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Legitimizing an Iran-Backed Terrorist
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Legitimizing an Iran-Backed Terrorist

A U.S. diplomat spoke at the same conference as Qais al-Khazali, who masterminded a 2007 attack that killed five U.S. soldiers.

Sheikh Qais al-Khazali, the secretary general of the Shiite group Asaib Ahl al-Haq, speaks in 2016. (HAIDAR MOHAMMED ALI/AFP via Getty Images)

In 2007, a convoy of terrorists disguised as defense contractors made it through security at a U.S. base in Karbala, Iraq. Once inside they opened fire and killed one U.S. soldier before taking four others hostage and fleeing. During the pursuit the terrorists executed three hostages and left one to eventually die of his wounds.

In 2019 the U.S. State and Treasury Departments designated the attack’s mastermind, Qais al-Khazali, a terrorist. Yet al-Khazali, whose terror group has received strong backing from Iran, has become a prominent political leader in Iraq. Last week, he was a featured speaker at a multi-day conference in Baghdad with other diplomats and analysts—along with an assistant U.S. secretary of state. Does U.S. government participation in such an event legitimize terrorists like al-Khazali?

“It sends a troubling message from the United States to have senior U.S. officials participating in a conference, which also hosted Qais Khazali, who is personally sanctioned by the United States,” Jason Brodsky, policy director of United Against Nuclear Iran, told The Dispatch, “Washington has to guard against the normalization of these figures.”

After being kicked out of Iraq insurgent leader Muqtada al-Sadr’s militia in 2004, al-Khazali helped found another militant Shiite political group that would later become known as Asa’ib Ahl al-Haq (AAH). It also got backing from Iran and was the group that executed the Karbala raid in 2007. AAH is now part of the current Iraqi cabinet, despite earning foreign terrorist designation from the U.S. government a year after its founder did.

The multi-day event at which the U.S. official and al-Khazali spoke last week was the Iraq Forum 2023, organized by the Middle East Research Institute (MERI), the Iraq Institute for Dialogue, and Al-Nahrain Centre for Strategic Studies. It was the inaugural event of the Iraq Forum, which MERI described as a “unique platform for national and international stakeholders to share visions, debate strategies and offer policy recommendations on the country’s major challenges.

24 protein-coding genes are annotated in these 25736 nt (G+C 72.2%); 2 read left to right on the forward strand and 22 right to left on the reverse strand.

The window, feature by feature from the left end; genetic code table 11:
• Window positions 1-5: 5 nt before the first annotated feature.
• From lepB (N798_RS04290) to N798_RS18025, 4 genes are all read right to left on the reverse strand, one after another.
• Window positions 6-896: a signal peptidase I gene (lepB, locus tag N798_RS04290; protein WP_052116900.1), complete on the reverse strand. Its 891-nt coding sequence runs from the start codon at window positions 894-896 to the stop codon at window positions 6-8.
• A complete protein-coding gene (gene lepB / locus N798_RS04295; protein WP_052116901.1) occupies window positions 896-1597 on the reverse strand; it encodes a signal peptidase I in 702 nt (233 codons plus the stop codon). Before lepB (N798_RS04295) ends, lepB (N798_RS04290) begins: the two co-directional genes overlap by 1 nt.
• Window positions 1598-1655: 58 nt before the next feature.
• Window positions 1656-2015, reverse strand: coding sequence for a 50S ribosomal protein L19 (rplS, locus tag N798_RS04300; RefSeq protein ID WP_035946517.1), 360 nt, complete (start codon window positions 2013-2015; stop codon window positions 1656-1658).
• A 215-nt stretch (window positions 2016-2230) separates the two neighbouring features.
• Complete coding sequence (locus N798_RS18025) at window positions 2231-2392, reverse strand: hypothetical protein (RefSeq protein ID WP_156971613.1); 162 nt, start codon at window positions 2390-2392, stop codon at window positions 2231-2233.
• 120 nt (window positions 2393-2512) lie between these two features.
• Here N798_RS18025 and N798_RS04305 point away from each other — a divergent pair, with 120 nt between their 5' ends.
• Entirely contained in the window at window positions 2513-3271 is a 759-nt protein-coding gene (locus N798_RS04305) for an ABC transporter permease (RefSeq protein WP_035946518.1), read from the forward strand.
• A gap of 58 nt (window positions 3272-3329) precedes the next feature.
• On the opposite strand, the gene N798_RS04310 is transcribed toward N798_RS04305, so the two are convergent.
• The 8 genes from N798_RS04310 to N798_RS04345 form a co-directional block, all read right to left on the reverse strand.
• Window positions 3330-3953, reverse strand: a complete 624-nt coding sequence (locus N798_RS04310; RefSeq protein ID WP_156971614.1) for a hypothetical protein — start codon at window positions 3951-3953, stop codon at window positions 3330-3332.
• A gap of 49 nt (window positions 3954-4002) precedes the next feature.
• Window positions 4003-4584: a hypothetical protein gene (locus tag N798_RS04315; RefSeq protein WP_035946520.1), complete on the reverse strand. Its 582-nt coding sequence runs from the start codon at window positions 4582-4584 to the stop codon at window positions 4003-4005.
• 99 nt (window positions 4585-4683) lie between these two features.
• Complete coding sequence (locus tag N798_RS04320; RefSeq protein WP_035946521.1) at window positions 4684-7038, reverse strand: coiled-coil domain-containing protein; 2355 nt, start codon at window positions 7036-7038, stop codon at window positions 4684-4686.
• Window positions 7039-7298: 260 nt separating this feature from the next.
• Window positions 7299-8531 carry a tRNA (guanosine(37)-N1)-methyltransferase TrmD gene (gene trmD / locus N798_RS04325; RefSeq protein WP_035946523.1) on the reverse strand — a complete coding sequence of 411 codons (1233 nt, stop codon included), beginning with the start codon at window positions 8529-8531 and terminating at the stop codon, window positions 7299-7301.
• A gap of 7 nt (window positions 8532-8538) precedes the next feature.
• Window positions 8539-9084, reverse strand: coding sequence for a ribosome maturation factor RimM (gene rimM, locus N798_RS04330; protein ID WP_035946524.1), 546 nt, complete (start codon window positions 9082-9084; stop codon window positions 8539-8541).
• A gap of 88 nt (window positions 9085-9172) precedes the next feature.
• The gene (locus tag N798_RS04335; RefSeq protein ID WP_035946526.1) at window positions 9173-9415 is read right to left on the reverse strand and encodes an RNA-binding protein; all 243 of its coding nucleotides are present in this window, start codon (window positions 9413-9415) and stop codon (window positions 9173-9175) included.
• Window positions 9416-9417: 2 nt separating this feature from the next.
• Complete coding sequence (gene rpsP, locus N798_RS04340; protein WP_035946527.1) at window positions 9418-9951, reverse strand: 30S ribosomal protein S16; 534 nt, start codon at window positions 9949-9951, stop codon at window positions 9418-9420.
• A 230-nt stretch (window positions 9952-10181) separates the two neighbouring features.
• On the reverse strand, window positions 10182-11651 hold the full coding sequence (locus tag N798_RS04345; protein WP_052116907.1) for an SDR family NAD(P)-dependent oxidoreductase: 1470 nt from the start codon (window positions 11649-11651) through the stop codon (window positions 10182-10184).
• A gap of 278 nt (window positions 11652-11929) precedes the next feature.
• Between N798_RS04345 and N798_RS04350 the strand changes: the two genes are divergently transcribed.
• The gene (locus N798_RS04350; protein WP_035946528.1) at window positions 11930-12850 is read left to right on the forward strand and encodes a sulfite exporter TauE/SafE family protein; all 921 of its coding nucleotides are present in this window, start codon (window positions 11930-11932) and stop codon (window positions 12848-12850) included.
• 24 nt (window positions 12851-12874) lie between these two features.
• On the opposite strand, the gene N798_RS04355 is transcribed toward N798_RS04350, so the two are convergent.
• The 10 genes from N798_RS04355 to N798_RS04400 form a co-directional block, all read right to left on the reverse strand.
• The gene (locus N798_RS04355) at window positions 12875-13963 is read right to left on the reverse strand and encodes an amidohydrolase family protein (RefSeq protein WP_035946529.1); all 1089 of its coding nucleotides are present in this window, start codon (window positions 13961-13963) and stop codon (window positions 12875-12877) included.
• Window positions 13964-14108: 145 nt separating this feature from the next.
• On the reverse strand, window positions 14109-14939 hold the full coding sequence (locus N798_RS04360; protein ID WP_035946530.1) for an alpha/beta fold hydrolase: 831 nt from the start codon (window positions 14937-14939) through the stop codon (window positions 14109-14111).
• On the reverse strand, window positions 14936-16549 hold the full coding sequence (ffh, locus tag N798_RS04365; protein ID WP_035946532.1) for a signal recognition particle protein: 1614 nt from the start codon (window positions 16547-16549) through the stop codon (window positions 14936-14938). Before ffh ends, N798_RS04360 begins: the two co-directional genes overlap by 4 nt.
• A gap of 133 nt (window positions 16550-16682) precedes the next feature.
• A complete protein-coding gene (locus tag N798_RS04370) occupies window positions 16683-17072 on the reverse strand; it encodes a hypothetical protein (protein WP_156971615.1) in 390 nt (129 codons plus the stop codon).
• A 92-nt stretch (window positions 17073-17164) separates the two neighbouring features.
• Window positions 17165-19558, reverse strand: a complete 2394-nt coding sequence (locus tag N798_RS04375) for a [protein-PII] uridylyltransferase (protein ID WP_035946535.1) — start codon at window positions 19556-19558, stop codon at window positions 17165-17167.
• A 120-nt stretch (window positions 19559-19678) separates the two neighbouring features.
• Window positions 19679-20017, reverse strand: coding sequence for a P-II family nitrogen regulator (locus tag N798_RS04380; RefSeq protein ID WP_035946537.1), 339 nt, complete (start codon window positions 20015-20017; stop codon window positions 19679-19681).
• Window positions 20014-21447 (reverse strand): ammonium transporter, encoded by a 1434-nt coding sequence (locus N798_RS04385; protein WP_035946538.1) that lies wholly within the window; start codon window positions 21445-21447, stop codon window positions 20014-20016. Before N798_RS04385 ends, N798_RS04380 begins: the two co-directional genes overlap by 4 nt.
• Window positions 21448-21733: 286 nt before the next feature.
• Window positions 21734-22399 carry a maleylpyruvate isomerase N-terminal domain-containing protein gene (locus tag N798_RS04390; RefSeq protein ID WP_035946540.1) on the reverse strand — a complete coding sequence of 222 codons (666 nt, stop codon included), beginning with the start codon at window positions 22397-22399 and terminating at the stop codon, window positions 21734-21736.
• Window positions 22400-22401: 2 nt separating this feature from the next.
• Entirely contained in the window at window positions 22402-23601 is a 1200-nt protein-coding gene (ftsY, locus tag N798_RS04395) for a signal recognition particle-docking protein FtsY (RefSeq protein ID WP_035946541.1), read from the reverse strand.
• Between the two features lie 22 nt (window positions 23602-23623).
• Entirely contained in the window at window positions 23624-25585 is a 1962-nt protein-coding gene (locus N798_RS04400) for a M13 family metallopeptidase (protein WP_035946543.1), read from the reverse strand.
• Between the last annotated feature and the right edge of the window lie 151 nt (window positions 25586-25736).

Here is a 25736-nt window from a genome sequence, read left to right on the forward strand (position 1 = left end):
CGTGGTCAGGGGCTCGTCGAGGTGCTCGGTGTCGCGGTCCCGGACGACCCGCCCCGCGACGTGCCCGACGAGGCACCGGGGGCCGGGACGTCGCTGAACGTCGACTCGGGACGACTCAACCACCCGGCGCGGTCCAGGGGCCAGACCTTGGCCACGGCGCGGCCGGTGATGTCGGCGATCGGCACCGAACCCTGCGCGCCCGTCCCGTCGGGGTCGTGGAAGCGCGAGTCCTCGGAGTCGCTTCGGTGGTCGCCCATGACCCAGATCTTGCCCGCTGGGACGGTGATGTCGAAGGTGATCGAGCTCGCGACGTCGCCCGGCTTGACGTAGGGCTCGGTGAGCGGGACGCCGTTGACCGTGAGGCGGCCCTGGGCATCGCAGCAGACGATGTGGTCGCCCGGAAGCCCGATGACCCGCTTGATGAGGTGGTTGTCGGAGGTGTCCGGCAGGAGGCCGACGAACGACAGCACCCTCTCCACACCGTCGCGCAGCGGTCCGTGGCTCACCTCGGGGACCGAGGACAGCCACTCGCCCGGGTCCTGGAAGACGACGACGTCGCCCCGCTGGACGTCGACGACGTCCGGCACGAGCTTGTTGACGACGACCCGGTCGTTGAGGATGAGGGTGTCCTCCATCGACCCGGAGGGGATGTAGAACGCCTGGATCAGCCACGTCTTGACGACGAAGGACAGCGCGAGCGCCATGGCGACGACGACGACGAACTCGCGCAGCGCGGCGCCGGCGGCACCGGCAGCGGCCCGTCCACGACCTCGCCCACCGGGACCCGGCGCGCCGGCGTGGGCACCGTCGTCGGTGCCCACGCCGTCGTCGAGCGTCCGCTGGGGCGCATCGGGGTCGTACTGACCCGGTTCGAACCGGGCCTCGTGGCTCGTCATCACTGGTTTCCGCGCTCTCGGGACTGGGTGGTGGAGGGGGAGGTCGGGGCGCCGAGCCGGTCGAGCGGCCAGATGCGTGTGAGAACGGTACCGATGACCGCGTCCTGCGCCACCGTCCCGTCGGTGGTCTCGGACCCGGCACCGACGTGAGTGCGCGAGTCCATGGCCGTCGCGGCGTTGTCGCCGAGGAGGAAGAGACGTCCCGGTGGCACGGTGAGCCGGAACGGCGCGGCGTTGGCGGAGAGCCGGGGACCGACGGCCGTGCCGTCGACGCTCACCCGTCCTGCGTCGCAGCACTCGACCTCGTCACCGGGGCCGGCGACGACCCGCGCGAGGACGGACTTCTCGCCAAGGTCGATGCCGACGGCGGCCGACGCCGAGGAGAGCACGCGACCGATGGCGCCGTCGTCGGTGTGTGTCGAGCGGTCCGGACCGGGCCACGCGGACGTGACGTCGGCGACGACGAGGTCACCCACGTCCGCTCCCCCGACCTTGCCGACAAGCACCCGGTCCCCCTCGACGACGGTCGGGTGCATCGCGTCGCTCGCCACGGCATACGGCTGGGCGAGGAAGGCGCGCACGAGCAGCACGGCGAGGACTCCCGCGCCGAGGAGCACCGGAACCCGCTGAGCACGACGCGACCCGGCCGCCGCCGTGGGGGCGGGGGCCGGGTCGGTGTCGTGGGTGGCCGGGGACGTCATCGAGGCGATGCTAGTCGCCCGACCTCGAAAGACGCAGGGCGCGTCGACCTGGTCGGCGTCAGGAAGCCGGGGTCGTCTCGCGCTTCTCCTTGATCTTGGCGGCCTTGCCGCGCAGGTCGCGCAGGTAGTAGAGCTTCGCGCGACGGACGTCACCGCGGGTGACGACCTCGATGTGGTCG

According to the event’s program, Assistant Secretary of State for Near Eastern Affairs Barbara Leaf spoke  in one session on May 2. Al-Khazali spoke the next day on another panel featuring Iraqi political leaders.

Leaf did not respond to a request for comment from The Dispatch, nor would the State Department answer questions about whether it was aware of al-Khazali’s attendance before scheduling Leaf. Instead, a State Department official sought to downplay the episode, saying Leaf and al-Khazali didn’t speak at the forum on the same day.

“Assistant Secretary Leaf was never in the same room with him,” the official told The Dispatch.

The speaker list, along with the forum’s detailed program, was on the Iraq Forum website the week of the event and showed that al-Khazali was “invited, pending confirmation.”

Al-Khazali has a long history as an adversary of the United States and is most notorious for the 2007 attack. And al-Khazali’s brother, Leith, was also involved. AAH’s brutal methods, including abductions, killings, and torture are well-documented. The group has committed atrocities against members of its own population, with Iran’s support. 

During a raid two months after the Karbala attack, British forces captured both Khazali brothers and handed them over to U.S. forces, along with a senior Hezbollah figure, Ali Mussa Daqduq. Information garnered during that raid confirmed that Iran’s Islamic Revolutionary Guard Corps (IRGC) Quds Force had helped plan the January attack, along with Qais al-Khazali.

But al-Khazali would be released from U.S. custody in December 2010 at the same time AAH released a British contractor, Peter Moore. The United States denied negotiating a deal to secure the release of Moore and attributed the releases to reconciliation attempts, according to reporting from Foundation for Defense of Democracies’ Bill Roggio, who has covered al-Khazali for years.

Today al-Khazali is secretary general of the group. On December 31, 2019, then-Secretary of State Mike Pompeo also identified al-Khazali as one of the main orchestrators of an attack that day on the U.S. embassy in Baghdad, aided by Iranian forces.

It is “devastating” for U.S. officials to appear at the same conference as a terrorist, Roggio said. Even if just an oversight, the move “signaled that it accepts and approves of the involvement of an Iranian-backed Foreign Terrorist Organization and its leader, Qaiz al Khazali, in Iraqi politics and security matters. The Iranians are most certainly emboldened.”

Both Brodsky and Roggio said the United States needs to guard closely against similar instances in future.

“State has demonstrated that it does not understand the political dynamics in Iraq, and the importance and influence that terrorist leaders such as Khazali play in Iraqi politics,” Roggio added. “Those at the embassy who should know better appear to be out to lunch.”

Harvest Prude is a former reporter at The Dispatch.